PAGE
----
Mr SPEAKER: Order! It is a serious question.

Hon BILL ENGLISH: The member’s analysis is simply wrong. We could go through all those countries, but the countries that are actually defending a fixed rate, Singapore and Switzerland, both have very large reserves, and, in the case of Switzerland, they are building up huge imbalances in defending that rate, and one has yet to see whether the experiment is going to work. In the case of the UK and the US, they are printing money because they have zero interest rates. The fact that they are printing money is a sign of deep distress in their economies, not success. I would not like to be in that position. It would be bad for New Zealanders, bad for their incomes, and bad for their job prospects.

Rt Hon Winston Peters: Given his professed concern and that of his Prime Minister about real employment and real growth, has he asked Treasury and the Reserve Bank to calculate the damage, as the primary question asked, in terms of jobs and exports from an overvalued exchange rate; if he has not, why is he giving answers that say that nothing can be done about it or nothing can be quantified?

Hon BILL ENGLISH: Well, the calculations on damage would depend entirely on your assumption about what the alternative was. Would the alternative be, you know, the Zimbabwe exchange rate, or the Japanese exchange rate, or the Aussie dollar exchange rate? I mean, it is a meaningless calculation. I mean, members of the Opposition are—

Rt Hon Winston Peters: I raise a point of order, Mr Speaker. The question asked him as to why he has not asked the Reserve Bank or Treasury to do these calculations. I am not interested in his ideological views; I am interested—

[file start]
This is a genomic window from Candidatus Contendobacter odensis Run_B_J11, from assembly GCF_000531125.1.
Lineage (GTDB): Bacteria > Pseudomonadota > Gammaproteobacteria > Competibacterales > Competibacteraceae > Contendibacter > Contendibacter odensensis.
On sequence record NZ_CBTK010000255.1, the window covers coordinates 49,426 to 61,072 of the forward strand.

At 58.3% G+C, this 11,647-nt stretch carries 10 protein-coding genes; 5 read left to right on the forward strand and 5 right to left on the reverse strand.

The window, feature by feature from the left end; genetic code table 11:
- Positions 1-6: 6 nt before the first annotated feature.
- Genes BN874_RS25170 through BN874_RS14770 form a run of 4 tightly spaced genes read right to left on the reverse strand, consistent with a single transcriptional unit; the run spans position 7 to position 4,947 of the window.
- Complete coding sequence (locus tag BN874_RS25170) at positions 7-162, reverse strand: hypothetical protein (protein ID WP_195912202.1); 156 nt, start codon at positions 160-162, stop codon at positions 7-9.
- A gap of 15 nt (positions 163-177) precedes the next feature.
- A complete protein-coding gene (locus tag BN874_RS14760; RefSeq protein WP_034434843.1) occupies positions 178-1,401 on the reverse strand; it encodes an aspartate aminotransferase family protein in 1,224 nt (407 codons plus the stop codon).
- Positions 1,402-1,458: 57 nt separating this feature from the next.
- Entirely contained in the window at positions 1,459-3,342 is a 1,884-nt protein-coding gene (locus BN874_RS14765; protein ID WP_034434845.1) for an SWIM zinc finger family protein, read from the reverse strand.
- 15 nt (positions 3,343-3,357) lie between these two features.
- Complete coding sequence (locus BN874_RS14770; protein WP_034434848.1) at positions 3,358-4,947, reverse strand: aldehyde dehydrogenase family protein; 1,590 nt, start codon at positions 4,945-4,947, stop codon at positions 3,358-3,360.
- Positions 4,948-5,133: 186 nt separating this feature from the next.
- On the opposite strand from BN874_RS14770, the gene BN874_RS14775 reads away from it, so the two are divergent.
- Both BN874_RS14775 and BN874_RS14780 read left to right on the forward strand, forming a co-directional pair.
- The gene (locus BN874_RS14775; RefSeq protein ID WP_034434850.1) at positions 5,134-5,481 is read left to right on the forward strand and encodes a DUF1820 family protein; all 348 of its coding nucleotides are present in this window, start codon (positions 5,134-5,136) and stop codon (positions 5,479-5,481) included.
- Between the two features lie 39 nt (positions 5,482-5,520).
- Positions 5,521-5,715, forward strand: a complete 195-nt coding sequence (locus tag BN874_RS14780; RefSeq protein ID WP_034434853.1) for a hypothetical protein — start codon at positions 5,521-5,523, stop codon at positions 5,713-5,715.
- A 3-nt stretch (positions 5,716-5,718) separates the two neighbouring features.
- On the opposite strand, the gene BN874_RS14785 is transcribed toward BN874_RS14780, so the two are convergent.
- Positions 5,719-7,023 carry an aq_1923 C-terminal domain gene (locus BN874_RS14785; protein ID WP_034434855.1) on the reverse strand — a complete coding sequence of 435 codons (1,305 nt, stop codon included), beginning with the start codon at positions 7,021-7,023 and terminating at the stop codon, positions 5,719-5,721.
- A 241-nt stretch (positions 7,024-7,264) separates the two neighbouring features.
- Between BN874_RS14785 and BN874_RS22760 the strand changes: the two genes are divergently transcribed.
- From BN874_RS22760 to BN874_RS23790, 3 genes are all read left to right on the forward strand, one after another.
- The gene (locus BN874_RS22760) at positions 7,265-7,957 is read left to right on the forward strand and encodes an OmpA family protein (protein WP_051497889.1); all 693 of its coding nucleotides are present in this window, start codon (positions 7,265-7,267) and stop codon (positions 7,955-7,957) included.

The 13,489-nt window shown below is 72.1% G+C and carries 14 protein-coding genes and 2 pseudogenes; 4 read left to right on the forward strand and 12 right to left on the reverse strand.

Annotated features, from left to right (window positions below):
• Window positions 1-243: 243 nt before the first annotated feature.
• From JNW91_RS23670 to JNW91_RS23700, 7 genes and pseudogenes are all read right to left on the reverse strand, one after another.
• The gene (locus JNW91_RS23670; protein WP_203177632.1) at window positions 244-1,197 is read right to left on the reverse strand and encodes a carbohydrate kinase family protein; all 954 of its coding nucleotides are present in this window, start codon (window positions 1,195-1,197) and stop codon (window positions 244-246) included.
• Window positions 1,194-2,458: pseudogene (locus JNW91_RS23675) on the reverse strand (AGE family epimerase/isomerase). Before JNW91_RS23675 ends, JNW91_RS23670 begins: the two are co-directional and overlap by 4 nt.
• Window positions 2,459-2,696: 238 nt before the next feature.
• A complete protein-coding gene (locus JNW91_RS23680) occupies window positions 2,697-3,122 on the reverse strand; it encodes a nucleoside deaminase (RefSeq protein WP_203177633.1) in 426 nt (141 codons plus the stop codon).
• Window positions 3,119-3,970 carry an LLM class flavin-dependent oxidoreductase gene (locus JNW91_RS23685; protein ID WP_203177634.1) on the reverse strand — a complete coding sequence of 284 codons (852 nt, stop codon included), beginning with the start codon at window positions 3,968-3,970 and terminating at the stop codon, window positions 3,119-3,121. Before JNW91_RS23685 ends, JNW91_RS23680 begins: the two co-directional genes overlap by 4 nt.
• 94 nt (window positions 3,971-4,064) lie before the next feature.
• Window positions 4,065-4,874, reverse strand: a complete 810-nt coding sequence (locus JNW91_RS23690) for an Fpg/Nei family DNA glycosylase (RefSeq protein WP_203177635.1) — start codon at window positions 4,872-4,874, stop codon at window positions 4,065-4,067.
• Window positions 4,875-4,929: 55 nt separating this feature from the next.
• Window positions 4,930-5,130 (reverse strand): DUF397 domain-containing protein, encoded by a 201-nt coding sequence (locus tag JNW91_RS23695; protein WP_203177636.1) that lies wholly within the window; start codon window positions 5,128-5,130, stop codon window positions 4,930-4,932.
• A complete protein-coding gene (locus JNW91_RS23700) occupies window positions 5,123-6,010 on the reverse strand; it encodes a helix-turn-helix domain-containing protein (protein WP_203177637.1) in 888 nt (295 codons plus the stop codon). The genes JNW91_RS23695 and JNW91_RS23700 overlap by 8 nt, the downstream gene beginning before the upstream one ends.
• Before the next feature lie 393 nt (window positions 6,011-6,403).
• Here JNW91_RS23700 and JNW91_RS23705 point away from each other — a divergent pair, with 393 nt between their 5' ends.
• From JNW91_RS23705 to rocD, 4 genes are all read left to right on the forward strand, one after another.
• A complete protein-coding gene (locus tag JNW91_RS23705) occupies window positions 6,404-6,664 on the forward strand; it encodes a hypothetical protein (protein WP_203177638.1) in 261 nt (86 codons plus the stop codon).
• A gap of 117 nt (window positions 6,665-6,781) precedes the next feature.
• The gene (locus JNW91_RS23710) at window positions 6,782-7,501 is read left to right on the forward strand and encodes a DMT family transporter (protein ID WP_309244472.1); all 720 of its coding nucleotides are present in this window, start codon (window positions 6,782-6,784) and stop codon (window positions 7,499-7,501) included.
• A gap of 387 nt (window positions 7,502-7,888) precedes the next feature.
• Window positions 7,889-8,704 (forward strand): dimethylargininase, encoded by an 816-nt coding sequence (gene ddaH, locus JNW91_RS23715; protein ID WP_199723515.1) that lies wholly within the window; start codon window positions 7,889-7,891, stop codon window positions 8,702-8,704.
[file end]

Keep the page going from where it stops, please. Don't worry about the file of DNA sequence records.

Mr SPEAKER: No, no. Order! I have heard the member’s point of order. He is now going on to debate it. The Minister is answering the member’s question absolutely explicitly. The member asked why he has not asked Treasury to carry out these calculations. The Minister is explaining why he has not—that he believes such calculations are meaningless because of the difficulty in establishing the base level for the dollar to commence the calculation. That is his answer as to why he has not asked Treasury to do that. [Interruption] Order! He has answered the question. Does the member wish to ask a further supplementary question?

Rt Hon Winston Peters: Well, whilst most other Ministers of Finance in the developed world, in countries doing far better than New Zealand, are implementing policies to manage their exchange rates—policies endorsed by the IMF and leading international economists—why do he and his colleagues keep on saying again in the House today, as they have for months, that they can do nothing?

Hon BILL ENGLISH: We have not said we can do nothing. What we have said is that we can use the tool that is likely to be effective and sustainable for New Zealand, and that is to improve the competitiveness of our exporters. There is no free lunch around the exchange rate. Any attempt to move it comes with large costs and large risks. New Zealand has been down that path before. It found that it was not sustainable, and for the last 25 years it has maintained a policy of a floating exchange rate, with the capacity to intervene in extreme circumstances. We do not intend to change that policy, because we have not yet seen from the members a viable alternative way of managing an exchange rate.